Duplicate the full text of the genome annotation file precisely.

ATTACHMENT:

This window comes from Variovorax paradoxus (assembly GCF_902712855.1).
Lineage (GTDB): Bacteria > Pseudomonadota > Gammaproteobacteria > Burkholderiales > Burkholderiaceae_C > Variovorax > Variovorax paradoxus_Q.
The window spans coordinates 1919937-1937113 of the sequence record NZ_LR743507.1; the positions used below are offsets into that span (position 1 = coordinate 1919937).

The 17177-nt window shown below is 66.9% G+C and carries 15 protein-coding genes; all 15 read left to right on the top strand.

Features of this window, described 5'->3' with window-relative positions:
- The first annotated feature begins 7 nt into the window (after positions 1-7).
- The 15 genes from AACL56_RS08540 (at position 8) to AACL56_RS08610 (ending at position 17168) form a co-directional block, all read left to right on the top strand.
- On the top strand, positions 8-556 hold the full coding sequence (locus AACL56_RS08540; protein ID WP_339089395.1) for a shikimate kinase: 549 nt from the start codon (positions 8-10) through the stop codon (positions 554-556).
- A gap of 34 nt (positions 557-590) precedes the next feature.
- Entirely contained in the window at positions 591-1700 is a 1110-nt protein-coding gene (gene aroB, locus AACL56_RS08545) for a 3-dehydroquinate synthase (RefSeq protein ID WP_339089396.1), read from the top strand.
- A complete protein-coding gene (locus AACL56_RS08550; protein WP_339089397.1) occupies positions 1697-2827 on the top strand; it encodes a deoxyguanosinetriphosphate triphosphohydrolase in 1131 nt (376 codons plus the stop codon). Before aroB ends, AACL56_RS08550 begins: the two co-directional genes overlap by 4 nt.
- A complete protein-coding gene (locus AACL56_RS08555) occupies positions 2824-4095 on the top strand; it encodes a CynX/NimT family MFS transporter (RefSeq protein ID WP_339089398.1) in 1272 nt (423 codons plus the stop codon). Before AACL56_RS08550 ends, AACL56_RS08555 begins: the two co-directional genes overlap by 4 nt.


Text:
This window comes from Variovorax paradoxus (assembly GCF_902712855.1).
Lineage (GTDB): Bacteria > Pseudomonadota > Gammaproteobacteria > Burkholderiales > Burkholderiaceae_C > Variovorax > Variovorax paradoxus_Q.
The window spans coordinates 1919937-1937113 of the sequence record NZ_LR743507.1; the positions used below are offsets into that span (position 1 = coordinate 1919937).

The 17177-nt window shown below is 66.9% G+C and carries 15 protein-coding genes; all 15 read left to right on the top strand.

Features of this window, described 5'->3' with window-relative positions:
- The first annotated feature begins 7 nt into the window (after positions 1-7).
- The 15 genes from AACL56_RS08540 (at position 8) to AACL56_RS08610 (ending at position 17168) form a co-directional block, all read left to right on the top strand.
- On the top strand, positions 8-556 hold the full coding sequence (locus AACL56_RS08540; protein ID WP_339089395.1) for a shikimate kinase: 549 nt from the start codon (positions 8-10) through the stop codon (positions 554-556).
- A gap of 34 nt (positions 557-590) precedes the next feature.
- Entirely contained in the window at positions 591-1700 is a 1110-nt protein-coding gene (gene aroB, locus AACL56_RS08545) for a 3-dehydroquinate synthase (RefSeq protein ID WP_339089396.1), read from the top strand.
- A complete protein-coding gene (locus AACL56_RS08550; protein WP_339089397.1) occupies positions 1697-2827 on the top strand; it encodes a deoxyguanosinetriphosphate triphosphohydrolase in 1131 nt (376 codons plus the stop codon). Before aroB ends, AACL56_RS08550 begins: the two co-directional genes overlap by 4 nt.
- A complete protein-coding gene (locus AACL56_RS08555) occupies positions 2824-4095 on the top strand; it encodes a CynX/NimT family MFS transporter (RefSeq protein ID WP_339089398.1) in 1272 nt (423 codons plus the stop codon). Before AACL56_RS08550 ends, AACL56_RS08555 begins: the two co-directional genes overlap by 4 nt.